There will be a further trip this evening to take the government guys out, and possibly another to board the Hanseatic (a cruise ship) for customs clearance.  Sometimes Saturday duty calls, and there is no overtime... its a good job the sun is shining!!
Approaching the JCR

Pilot ladder is in position on the Starboard side

ensuring the crew are ready to receive us alongside.

Making my approach.  The Boarding Gate is open.

The Government Officer about the board the ladder.  As soon as he is on the ladder I will move the pilot vessel away.

Friday, 14 January 2011

Only fools and horses.

A very brief blog to prove its not all play.....

Tom picked up my camera while I was working on one of the Jet Launch trailers today and captured the moment I did some actual work :-)  Removing the axles and bearings to check for corrosion and wear... there was very little of either so re-greased and re-installed...

There will be more of me working, so stay tuned....

Tuesday, 11 January 2011

Expedition Ship Bremen

Today the 6,750 gross ton passenger vessel BREMEN arrived in the bay.  There is nothing unusual in this, as there have been a steady flow of cruise ships touring the island this season, however this one was bringing two new additions to the base here at KEP.  On board was a senior member of the South Georgia and South Sandwich Islands government, and the other an official from the Foreign and Commonwealth office.  They will be staying with us on business, and had secured places on the BREMEN to bring them to South Georgia.  The conditions on there arrival were variable, and it was decided the seaworthy Jet Launches would be used to transfer them ashore as the BREMEN intended to anchor outside the cove off Hope Point, and it may have proved too rough for her Zodiacs to safely enter the cove.
Around 1400 local time the ship came into view off the approaches to King Edward Cove so I took PRION the harbour launch out into the gusty and sleety conditions taking Pat the Government Officer to board (to and carry out clearance protocols) and collect the government officials and bring them back to KEP.    It was necessary for me to put the Pilot Launch alongside the boarding platform on the Port side of the BREMEN.  The platform was narrow, and the sea state was short and steep, which caused me some work keeping her straight and level while we did the PAX transfer.  Tommy, my crew, did a great job working the deck and after a few minutes passengers and kit were loaded and we were heading back to KEP.  The operation went smoothly despite slightly difficult conditions, and we arrived back at the wharf shortly after 1500.  Shortly after I returned ashore I took the picture below from a window in the Kitchens.. An amazing rainbow had appeared in the wake of another squall and was framing the BREMEN beautifully.....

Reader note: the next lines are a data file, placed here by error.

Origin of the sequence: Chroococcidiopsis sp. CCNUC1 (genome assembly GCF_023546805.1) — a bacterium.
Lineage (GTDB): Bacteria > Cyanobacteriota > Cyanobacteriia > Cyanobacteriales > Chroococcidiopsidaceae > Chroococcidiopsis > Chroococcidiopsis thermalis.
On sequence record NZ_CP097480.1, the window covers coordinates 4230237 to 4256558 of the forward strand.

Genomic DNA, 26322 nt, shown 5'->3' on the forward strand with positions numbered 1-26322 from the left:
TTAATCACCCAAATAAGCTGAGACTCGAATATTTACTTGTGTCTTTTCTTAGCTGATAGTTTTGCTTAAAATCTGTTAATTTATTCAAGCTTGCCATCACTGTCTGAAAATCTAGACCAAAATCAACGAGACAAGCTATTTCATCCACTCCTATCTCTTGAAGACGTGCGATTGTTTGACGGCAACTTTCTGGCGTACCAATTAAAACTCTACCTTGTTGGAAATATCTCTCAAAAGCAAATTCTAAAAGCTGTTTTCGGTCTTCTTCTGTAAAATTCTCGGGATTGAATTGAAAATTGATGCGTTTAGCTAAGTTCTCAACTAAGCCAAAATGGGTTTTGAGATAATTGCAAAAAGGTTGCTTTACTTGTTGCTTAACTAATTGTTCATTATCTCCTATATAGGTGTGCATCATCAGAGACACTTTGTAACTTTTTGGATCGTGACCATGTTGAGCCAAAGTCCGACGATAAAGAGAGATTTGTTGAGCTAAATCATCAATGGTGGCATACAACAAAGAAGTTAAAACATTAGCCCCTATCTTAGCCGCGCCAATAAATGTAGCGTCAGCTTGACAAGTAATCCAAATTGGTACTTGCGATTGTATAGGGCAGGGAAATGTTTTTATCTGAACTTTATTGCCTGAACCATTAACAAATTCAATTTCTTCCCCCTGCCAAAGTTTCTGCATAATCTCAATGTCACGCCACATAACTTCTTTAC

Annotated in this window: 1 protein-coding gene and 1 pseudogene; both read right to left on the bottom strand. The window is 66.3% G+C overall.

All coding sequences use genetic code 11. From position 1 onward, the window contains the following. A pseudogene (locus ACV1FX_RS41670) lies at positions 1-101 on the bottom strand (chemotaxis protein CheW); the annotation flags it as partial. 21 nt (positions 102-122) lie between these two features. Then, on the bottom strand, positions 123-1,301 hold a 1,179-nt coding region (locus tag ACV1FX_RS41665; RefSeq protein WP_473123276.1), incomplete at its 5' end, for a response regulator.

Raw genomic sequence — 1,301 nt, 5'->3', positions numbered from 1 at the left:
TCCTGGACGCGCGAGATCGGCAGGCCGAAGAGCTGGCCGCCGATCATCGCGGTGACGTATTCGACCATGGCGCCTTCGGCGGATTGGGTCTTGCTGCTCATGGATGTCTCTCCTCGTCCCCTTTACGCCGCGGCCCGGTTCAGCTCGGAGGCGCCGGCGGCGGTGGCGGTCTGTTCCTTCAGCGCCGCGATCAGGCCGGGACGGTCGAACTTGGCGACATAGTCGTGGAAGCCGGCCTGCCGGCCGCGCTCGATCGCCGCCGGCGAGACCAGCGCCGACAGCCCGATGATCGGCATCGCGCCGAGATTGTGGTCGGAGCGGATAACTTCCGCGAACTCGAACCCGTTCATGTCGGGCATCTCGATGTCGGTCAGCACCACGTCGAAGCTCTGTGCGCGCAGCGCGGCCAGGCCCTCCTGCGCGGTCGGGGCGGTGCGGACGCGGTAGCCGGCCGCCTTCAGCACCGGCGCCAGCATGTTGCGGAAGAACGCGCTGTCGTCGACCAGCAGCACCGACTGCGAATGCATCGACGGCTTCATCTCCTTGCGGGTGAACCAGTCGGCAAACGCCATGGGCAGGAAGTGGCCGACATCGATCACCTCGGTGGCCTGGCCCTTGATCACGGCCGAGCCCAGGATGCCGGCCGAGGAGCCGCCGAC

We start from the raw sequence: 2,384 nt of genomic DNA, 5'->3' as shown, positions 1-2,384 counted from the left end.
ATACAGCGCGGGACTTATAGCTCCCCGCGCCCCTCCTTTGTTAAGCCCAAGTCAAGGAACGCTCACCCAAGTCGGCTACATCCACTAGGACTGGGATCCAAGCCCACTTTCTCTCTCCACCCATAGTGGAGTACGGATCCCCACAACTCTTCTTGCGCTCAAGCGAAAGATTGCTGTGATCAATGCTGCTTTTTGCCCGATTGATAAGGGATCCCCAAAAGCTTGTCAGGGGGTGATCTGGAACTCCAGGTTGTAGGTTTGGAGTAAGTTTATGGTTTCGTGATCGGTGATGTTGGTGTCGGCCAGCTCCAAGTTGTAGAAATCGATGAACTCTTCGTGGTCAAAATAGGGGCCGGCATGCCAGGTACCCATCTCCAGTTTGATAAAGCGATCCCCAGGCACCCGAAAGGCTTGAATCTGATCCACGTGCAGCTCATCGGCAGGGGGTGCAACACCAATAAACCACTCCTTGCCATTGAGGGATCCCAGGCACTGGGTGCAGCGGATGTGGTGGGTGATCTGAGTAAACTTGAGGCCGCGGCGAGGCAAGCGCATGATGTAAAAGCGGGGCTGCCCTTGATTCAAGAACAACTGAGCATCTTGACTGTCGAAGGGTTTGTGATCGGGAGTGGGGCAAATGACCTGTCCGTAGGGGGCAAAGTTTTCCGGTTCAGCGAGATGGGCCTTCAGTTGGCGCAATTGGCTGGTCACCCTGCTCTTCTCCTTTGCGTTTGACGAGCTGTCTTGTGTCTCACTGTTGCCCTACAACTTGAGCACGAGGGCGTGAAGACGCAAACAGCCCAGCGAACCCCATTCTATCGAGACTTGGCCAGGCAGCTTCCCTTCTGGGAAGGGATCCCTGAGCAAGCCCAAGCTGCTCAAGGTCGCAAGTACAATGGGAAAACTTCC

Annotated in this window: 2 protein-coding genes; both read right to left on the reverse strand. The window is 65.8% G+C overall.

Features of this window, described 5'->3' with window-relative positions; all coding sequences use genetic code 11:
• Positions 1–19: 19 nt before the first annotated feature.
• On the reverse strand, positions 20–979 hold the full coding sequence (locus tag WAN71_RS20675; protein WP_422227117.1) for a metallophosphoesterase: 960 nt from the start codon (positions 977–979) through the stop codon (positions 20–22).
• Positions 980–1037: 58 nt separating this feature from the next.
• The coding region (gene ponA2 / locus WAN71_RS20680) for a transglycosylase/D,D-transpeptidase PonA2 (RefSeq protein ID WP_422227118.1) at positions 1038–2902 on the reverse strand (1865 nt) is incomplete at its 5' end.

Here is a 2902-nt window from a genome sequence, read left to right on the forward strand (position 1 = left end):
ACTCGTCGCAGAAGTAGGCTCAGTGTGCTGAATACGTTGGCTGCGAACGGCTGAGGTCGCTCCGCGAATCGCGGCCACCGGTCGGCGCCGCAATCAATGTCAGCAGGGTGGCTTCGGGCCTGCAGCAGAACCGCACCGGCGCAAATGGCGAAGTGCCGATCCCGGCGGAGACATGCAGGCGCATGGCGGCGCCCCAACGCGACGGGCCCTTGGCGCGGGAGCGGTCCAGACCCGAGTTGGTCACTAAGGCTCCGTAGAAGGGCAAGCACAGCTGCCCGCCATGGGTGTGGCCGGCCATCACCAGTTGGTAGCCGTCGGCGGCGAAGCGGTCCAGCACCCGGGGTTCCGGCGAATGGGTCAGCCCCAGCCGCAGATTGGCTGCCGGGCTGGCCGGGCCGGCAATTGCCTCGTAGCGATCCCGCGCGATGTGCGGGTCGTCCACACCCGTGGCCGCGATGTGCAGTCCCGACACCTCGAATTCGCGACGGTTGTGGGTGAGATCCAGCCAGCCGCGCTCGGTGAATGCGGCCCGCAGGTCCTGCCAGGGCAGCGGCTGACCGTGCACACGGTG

Antarctic Fur Seal tracking

The tracking devices.
The track from a Fur Seal (in red) recorded back in December.  She ventured over 50 miles out into the ocean to feed before returning to her pup.
The Zoological field assistant is very busy this time of year and today I was lucky enough to go over to Maiviken to help Alastair in his work selecting suitable female fur seals and fitting electronic tracking devices.  The tracking is important in helping BAS scientists understand the feeding habits of the Fur Seals.  This has a direct correlation with the work Katie, the fisheries biologist is undertaking into the Krill population.  Krill ("Euphosia Superba" - a Crustation similar to a Prawn) is an important cornerstone in the Ecology of the Southern Ocean in that it largely forms the basis of the food chain.  Fur Seals feed on Krill (which is odd, as they are equipped with such large teeth!)  Females with Pups are chosen for tagging as they will return to the same spot after feeding.  In some harems (groups of female fur seals) it is sometimes difficult to see which pup belongs to which female as the seals are lively and move around quite a bit.  It is ideal to see a pup suckling, as this confirms motherhood.  The selected seal is segregated and three devices are positioned on the seal's back.  One is a GPS tracking device, which, instead of deriving a fix for itself like a normal GPS - it will merely take a "snap shot" of the sky when the seal is ashore or on the surface of the sea, and a computer will then work out the relevant positions when the tracker is recovered at the end of the study.  The second unit is a device to measure Depth, Temperature and Light intensity.  This information will help build a detailed picture of where the seal has been, and how deep she has had to dive for food.   The third is a VHF radio transmitter.  It transmits a signal so that on the seals return, Alastair can pinpoint the tagged seal out of hundreds of seals.  He uses a tracking antenna to track the beeping signal.  The units are carefully glued to the seals fur.  This method ensures no harm is done to the seal, and all trace is lost when she malts her fur in February.
Unfortunately, after a hike over to Maiviken, the weather thwarted efforts as showers of rain and sleet had made the seals wet, and the adhesive does not stick, so no tags were attempted.....
A dive record from the same seal.  She dived to a maximum depth of 77 meters.  She slows her heart rate to decrease her bodies use of oxygen to allow her to dive so extensively.

Sunday, 9 January 2011

Meet the team - Electrical Engineer

Name:  Tom Whitfield

Age: 25

Occupation on Base: Electrical Engineer

Tom joined the team as a qualified Maintenance, mechanical, electrical and refrigeration engineer.  Among a host of other achievements he has made in his industry he is a member of the ACRIB (air conditioning and refrigeration industry board) and registered with the NICEIC.